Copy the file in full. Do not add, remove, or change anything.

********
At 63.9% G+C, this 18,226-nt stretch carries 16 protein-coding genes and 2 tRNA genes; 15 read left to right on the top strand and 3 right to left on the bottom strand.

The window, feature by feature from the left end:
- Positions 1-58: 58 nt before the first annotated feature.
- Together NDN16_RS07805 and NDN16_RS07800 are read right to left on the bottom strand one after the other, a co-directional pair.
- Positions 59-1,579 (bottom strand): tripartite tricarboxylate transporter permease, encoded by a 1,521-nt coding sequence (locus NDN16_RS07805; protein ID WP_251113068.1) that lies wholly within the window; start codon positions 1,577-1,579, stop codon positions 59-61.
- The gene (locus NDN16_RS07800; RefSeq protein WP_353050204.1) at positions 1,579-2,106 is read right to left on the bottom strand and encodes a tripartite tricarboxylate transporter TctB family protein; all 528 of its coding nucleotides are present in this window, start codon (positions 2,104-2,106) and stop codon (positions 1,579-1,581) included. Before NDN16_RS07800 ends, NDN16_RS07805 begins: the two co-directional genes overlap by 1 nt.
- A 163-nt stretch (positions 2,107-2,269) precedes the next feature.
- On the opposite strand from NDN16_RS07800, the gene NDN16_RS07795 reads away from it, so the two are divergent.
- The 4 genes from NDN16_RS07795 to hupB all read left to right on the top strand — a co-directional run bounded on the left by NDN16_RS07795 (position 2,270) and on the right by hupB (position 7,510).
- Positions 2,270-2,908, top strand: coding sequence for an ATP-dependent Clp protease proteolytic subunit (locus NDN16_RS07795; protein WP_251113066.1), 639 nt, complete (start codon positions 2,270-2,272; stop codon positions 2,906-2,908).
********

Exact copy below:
At 63.9% G+C, this 18,226-nt stretch carries 16 protein-coding genes and 2 tRNA genes; 15 read left to right on the top strand and 3 right to left on the bottom strand.

The window, feature by feature from the left end:
- Positions 1-58: 58 nt before the first annotated feature.
- Together NDN16_RS07805 and NDN16_RS07800 are read right to left on the bottom strand one after the other, a co-directional pair.
- Positions 59-1,579 (bottom strand): tripartite tricarboxylate transporter permease, encoded by a 1,521-nt coding sequence (locus NDN16_RS07805; protein ID WP_251113068.1) that lies wholly within the window; start codon positions 1,577-1,579, stop codon positions 59-61.
- The gene (locus NDN16_RS07800; RefSeq protein WP_353050204.1) at positions 1,579-2,106 is read right to left on the bottom strand and encodes a tripartite tricarboxylate transporter TctB family protein; all 528 of its coding nucleotides are present in this window, start codon (positions 2,104-2,106) and stop codon (positions 1,579-1,581) included. Before NDN16_RS07800 ends, NDN16_RS07805 begins: the two co-directional genes overlap by 1 nt.
- A 163-nt stretch (positions 2,107-2,269) precedes the next feature.
- On the opposite strand from NDN16_RS07800, the gene NDN16_RS07795 reads away from it, so the two are divergent.
- The 4 genes from NDN16_RS07795 to hupB all read left to right on the top strand — a co-directional run bounded on the left by NDN16_RS07795 (position 2,270) and on the right by hupB (position 7,510).
- Positions 2,270-2,908, top strand: coding sequence for an ATP-dependent Clp protease proteolytic subunit (locus NDN16_RS07795; protein WP_251113066.1), 639 nt, complete (start codon positions 2,270-2,272; stop codon positions 2,906-2,908).